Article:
How ofter I heard my mother quote that piece of wisdom to me but I still end up failing to sieze the day! Yesterday was a grand dry day here in Laois and I had a task planned to take advantage of the day, but unfortunately I was unable to make time for the garden. The plan had a bit of a time pressure on it – I wanted to sort through the battered remnants of my plants-in-waiting to see if I had anthing to swap at Johnstown next Saturday. There was a related task that I had planned to do early in December that also hadn’t been touched! At our Garden Club I was given the excellent tip that if I put weedblock under the plants-in-waiting they wouldn’t try and root through the bottom of the pots – and as a bonus, the raised bed where I keep them would stay pretty weed-free! I even had the end of a roll of good strong Mypex in the shed so all I had to do was do the task! But you know how it is – you go out intending to tackle a particular job but you are distracted by some wayward plant crying out for attention! So December passed, and here we are well into January! And I need a list of plants to swap …..

This morning dawned wet and miserable so what cold I do? Then I remembered the Wet-gear. – a very large and totally waterproof jacket of Brendan’s that is still around, and my waterproof over-trousers that I have since my hill-walking days over 20 years ago! I did wait until the rain had eased before I ventured out, down to the raised beds where I used to grow veggies and the devestation I was met with wasn’t encouraging! However, I tackled in systematically, lifting each pot and giving a “root prune” to any that were escaping thier pots and placing them neatil in a row on the ground beside me. I filled several large buckets with the opportunist weeds that had almost smothered some of the plants. Then I leveled the poil and laid the Myplex on top. As I replace the pots I gave the worst of them a haircut so in the end I was able to identify the majority of them!

By now the drizzle had turned to steady rain so it was time to call it a day! I had started out with great notions of listing the plants as I progressed, but that didn’t happen! Instead I took some photos and I will try and identify the plants from the photos! There were more survivors than I expected after the very severe frost we had lately! When it stops raining again I’ll go down to admire my handywork – it looks like it will be a success! anyway it was a good opportunity to see what I had in this nursery bed!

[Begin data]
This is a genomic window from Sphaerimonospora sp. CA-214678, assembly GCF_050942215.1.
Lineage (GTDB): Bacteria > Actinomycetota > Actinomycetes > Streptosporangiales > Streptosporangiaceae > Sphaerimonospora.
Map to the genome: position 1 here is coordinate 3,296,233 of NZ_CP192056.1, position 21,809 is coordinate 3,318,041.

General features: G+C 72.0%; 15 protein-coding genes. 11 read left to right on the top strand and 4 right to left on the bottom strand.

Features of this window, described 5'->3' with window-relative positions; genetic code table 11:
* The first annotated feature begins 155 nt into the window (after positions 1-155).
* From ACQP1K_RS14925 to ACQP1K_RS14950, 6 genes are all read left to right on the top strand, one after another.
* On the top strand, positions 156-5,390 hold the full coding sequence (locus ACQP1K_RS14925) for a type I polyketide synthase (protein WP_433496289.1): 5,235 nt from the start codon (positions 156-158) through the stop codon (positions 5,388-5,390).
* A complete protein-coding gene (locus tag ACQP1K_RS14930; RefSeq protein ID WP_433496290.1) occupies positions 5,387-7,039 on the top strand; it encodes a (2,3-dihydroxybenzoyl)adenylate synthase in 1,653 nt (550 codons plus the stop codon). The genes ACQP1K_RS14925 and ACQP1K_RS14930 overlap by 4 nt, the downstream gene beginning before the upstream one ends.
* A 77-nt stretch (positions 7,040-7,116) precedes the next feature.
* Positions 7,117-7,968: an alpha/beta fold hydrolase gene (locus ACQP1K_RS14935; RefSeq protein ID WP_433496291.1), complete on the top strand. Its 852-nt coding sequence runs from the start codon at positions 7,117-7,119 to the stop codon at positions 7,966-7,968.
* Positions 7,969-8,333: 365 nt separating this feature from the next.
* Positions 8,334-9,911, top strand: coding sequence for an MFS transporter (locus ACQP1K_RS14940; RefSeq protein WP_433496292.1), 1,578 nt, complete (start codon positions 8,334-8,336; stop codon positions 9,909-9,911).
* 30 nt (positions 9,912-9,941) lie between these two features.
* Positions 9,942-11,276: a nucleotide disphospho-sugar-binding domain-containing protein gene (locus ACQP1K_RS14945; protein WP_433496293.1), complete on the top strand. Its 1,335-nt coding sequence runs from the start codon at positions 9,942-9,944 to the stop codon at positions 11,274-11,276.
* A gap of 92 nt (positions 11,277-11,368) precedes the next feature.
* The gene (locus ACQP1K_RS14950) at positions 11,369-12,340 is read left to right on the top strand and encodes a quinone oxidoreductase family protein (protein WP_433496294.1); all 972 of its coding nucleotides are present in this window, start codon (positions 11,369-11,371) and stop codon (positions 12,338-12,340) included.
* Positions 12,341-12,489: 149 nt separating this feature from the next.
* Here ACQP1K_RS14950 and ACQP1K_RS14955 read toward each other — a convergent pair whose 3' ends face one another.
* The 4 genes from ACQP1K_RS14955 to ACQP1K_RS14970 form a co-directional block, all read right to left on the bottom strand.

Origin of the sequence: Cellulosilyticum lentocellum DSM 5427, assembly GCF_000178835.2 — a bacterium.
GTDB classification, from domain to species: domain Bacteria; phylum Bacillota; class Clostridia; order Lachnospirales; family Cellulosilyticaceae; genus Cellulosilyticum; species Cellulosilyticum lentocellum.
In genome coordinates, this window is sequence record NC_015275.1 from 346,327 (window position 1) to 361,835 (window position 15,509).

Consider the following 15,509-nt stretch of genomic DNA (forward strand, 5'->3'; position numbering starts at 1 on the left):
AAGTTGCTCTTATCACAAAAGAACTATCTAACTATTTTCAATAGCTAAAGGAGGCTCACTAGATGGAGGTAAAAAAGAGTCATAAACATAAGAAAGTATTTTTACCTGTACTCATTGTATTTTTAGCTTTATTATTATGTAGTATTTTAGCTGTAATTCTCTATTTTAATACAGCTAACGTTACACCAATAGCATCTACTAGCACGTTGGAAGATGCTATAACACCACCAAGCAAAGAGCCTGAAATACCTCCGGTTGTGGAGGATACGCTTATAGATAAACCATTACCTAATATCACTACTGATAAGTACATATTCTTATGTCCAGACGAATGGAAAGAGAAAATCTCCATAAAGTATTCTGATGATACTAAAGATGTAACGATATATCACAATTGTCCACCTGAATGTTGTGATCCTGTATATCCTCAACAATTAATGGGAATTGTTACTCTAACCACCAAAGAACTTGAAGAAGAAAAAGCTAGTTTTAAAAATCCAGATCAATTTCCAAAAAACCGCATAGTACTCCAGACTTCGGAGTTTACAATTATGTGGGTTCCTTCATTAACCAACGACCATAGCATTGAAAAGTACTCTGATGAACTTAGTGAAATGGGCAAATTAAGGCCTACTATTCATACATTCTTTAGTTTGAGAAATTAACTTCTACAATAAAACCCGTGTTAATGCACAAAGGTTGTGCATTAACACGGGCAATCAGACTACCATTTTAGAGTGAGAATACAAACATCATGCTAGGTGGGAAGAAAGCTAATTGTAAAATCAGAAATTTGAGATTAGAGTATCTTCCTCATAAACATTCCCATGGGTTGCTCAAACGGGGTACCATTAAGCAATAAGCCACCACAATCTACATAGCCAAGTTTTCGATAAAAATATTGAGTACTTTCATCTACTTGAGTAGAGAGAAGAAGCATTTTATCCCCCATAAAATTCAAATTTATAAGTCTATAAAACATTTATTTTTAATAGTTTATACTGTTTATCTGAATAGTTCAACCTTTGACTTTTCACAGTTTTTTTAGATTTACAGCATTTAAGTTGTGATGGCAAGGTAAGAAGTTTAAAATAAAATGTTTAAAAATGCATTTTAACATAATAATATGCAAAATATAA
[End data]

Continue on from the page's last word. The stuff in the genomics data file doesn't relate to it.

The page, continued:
• Geranium Maderense Palmatum
  • Lychnis Coronaria Atrosanguinea (pink/red)
  • Tall Campanula
  • Low-growing campanula
  • Sedum ‘Green Mantle’
  • Rudbeckia Goldstrum
  • Lychnis Coronaria Alba
  • Omphalodes Cappadocica
  • Vinca minor “Atropurpurea”
  • More Geranium Maderense Palmatum
  • Dwarf Michaelmas Daisy (now symphyotrichum) 10 – 12 inches lilac blue
  • Leycesteria (Pheasant Berry)
  • Mystery plant!

  • Alchemilla Mollis
  • Foxglove seedling
  • Geranium Magnificum
  • Geranium Wargraves Pink
  • Geranium cantabrigiense Biokovo
  • Helleborus Argutifolius Corsicus
  • Geranium Macrorrhizum ‘Album’

This last photo is of the pots I didn’t get to tidy up before I fled from the heavy rain! I can’t identify quite a few of them, but the next dry spell they are top of the list!

I am so disgusted that I didn’t tackle that task sooner – it took much less time than I imagined it would! Now fingers crossed that the weedblock will be effective!

So Christmas is done for 2022

The time-honoured Christmas days of lazing about and eating too much alwyas seem to energise me to get moving on the garden! Once the last of the turkey had been despatched I donned the gardening gear and headed out to the garden. Much of the time was spent dodging in and out of the shed between the showers! I was feeling somewat disheartened because due to some health issues I hadn’t got to my usual Autumn clean-up. I am afraid I prefer to feed my wild birds instead of leaving lots of herbaceous seed heads to feed them!

It was such a relief to get outside that I beavered away at the main herbaceous border until it was almost dark! I know we are at the right side of the Solstice but the increase in the length of the days is not yet really noticeable! So of course there was no opportunity to do the “before and after” photos that record the progress of my days in the garden!

However, today was a more promising afternoon so this time I remembered to take the “before” photo!

This photo of very squigee debris is the winter appearance of a large clump of Persicaria Amplexicaulis after several weeks of really heavy frost followed by several more weeks of torrential rain!

This is my “Four Seasons” border where I have tried to include a selection of planting that guarantees colour right through the year. To add to the mess in the border there is a thick layer of leaves that gathered from nearby trees. This meant that it was quite a messy job just excvating the debris but I persevered resultng in a trailer load of leaves, well damped. to add to the leaf-mould cages.

It was a big cutting back exercise with a considerable addition tot he pile of stuff to shred but it is too wet to shred just yet!

Once the whole border was cleared of debris I trimmed the native Birch to raise the canopy. It was amazing how the border looked when it was cleared out.

Of course, it hasn’t been possible to do a really good clear-up of the leaves because everything is sodden. However, I was totally delighted to see that the clean-up has given space and light for my beautiful Hamamelis x intermedia ‘Yamina’, a gift from my cousin when I started the garden. This is the plant that is the star of the Winter display.

And when I cleared away the debris I spotted a pot full of lovely pink gladioli looking for a home, so that will add to the late summer colour in that border.